[67] The HYMOD model consists of a relatively simple rainfall excess model, described in detail by Moore [1985], connected with two series of linear reservoirs (three identical quick and a single reservoir for the slow response) and requires the optimization of five parameters to observed streamflow data: the maximum storage capacity in the catchment, Cmax (L), the degree of spatial variability of the soil moisture capacity within the catchment, bexp ( ), the factor distributing the flow between the two series of reservoirs, Alpha ( ), and the residence time of the linear quick and slow reservoirs, Rq (T) and Rs (T), respectively.

[68] In keeping with previous studies [e.g., Thiemann et al., 2001], approximately 11 years (28 July 1952 to 30 September 1962) of hydrologic data from the Leaf River watershed were used for model calibration. This humid 1944 km2 watershed, located north of Collins, Mississippi, has been investigated intensively [e.g., Brazil, 1988; Sorooshian et al., 1993; Boyle et al., 2000; Thiemann et al., 2001]. The data, obtained from the National Weather Service Hydrology Laboratory (HL), consist of mean areal precipitation (mm/d), potential evapotranspiration (mm/d), and streamflow (m3/s). This data set was used to test the efficiency and effectiveness of the MH and SCEM-UA algorithms for estimating the posterior distribution of the model parameters and to assess prediction uncertainty on the hydrologic responses. The prior uncertainty ranges of the parameters are defined in Table 3. To reduce sensitivity to state value initialization, a 65-day warm-up period was used, during which no updating of the posterior density defined in equation (3) was performed. Moreover, we used a population size of 250 points and assumed that the output errors have a heteroscedastic (nonconstant) variance that is related to flow level and which can be stabilized using the transformation, z = [(y + 1)λ − 1]/λ with λ = 0.3 [Misirli et al., 2003].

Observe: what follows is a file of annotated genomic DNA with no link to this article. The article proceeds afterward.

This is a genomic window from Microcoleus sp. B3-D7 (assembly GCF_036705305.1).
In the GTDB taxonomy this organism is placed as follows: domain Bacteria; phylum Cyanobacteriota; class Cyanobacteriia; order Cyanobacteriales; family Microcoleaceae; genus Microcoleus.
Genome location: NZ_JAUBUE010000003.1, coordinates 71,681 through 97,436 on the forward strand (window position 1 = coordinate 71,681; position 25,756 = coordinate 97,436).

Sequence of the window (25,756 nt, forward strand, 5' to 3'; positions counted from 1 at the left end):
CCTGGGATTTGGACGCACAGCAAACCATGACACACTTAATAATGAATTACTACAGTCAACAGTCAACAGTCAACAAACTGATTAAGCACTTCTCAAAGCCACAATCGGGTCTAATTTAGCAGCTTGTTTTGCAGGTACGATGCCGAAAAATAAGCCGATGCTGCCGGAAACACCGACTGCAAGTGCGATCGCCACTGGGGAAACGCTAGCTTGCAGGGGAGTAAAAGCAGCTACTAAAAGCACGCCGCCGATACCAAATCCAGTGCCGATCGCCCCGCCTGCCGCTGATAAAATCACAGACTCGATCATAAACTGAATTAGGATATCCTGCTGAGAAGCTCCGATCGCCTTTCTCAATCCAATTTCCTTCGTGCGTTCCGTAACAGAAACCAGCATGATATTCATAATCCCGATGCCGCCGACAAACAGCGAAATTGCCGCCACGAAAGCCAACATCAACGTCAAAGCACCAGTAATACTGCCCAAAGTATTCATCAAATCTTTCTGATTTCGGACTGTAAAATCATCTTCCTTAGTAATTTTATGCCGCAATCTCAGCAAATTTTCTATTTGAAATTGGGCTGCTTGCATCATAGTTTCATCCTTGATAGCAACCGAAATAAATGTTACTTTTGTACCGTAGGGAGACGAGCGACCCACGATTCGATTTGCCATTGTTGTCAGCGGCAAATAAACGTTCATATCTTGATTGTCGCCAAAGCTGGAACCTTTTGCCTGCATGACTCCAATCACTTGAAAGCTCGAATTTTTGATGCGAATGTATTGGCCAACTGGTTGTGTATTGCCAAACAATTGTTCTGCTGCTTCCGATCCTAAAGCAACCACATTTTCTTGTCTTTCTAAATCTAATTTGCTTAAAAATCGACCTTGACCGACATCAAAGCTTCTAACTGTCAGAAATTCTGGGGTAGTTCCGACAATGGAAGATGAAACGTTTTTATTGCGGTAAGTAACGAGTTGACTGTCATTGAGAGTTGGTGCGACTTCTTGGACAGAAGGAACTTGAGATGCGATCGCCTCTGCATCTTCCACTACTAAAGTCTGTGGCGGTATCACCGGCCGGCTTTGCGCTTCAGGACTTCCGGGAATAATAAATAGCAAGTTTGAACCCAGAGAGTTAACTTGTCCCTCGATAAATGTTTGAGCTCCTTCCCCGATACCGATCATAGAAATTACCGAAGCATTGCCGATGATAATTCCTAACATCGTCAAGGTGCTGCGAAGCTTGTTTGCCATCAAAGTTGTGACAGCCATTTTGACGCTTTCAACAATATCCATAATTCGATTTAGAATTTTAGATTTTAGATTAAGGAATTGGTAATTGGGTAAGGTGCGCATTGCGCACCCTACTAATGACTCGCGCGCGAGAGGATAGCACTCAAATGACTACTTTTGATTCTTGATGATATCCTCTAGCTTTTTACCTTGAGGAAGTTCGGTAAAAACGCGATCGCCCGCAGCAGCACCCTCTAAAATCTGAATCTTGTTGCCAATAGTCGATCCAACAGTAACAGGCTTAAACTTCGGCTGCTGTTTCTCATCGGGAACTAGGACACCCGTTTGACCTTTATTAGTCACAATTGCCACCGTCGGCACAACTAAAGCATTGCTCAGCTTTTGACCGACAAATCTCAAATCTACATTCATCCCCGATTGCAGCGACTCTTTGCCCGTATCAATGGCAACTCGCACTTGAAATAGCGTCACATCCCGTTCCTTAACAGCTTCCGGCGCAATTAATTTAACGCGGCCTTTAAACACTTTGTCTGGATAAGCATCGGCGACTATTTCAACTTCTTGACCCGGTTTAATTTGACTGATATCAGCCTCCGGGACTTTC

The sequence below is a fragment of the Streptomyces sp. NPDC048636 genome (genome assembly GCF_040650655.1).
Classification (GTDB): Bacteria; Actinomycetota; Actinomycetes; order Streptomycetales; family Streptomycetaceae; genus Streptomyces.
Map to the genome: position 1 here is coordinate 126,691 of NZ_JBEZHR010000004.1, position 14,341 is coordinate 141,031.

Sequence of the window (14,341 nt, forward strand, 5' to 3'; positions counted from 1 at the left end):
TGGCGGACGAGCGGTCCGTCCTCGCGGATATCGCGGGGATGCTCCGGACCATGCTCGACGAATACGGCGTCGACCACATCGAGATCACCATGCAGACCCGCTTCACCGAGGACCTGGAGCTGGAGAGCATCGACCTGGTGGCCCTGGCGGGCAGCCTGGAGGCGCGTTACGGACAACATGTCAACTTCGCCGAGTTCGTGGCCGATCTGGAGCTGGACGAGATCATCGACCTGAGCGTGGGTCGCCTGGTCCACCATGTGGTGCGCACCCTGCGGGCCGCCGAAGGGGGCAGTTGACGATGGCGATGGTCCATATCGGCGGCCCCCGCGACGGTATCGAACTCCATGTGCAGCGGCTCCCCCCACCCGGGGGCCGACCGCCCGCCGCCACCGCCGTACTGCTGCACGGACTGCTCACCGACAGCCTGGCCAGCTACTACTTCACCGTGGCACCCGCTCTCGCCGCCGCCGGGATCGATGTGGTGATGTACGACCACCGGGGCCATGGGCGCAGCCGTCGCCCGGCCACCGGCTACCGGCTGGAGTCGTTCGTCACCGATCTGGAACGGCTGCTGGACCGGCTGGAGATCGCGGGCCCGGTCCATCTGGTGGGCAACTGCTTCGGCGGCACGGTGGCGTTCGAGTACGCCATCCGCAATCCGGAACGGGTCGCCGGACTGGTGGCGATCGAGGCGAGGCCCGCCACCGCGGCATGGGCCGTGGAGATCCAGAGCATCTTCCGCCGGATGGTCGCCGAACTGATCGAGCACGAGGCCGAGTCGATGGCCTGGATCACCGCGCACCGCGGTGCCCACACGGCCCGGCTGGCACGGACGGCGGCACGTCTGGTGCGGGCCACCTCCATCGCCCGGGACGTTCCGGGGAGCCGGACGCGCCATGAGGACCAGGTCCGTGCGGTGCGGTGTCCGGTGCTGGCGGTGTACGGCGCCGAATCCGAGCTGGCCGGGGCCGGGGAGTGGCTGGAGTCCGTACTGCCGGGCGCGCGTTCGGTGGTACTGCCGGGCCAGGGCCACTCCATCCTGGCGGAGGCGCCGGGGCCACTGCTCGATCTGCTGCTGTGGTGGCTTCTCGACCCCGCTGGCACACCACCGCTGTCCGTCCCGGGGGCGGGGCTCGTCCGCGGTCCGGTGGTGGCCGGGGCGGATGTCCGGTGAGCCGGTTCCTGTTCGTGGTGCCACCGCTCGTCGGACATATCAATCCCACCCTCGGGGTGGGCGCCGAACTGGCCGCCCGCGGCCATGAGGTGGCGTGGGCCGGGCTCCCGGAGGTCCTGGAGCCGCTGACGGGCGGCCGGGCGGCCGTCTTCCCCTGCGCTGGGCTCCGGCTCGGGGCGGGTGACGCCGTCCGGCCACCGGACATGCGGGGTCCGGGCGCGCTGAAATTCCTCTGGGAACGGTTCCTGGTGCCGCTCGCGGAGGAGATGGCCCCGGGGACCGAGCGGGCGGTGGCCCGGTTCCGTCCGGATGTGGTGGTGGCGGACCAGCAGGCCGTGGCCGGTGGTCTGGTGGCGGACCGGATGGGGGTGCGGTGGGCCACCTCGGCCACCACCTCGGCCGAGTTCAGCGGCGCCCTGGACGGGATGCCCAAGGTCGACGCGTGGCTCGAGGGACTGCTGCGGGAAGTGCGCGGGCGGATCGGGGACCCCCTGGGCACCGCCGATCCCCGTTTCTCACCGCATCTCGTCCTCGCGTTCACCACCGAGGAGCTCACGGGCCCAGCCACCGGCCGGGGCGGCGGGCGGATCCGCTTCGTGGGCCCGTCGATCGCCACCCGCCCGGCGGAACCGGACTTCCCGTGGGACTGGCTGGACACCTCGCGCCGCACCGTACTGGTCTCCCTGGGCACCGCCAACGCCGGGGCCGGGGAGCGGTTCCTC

Table 3. Prior Uncertainty Ranges of the HYMOD Model Parameters
 MinimumMaximumUnit
Cmax1.000500.000mm
bexp0.1002.000[ ]
Alpha0.1000.990[ ]
Rs0.0000.100[d]
Rq0.1000.990[d]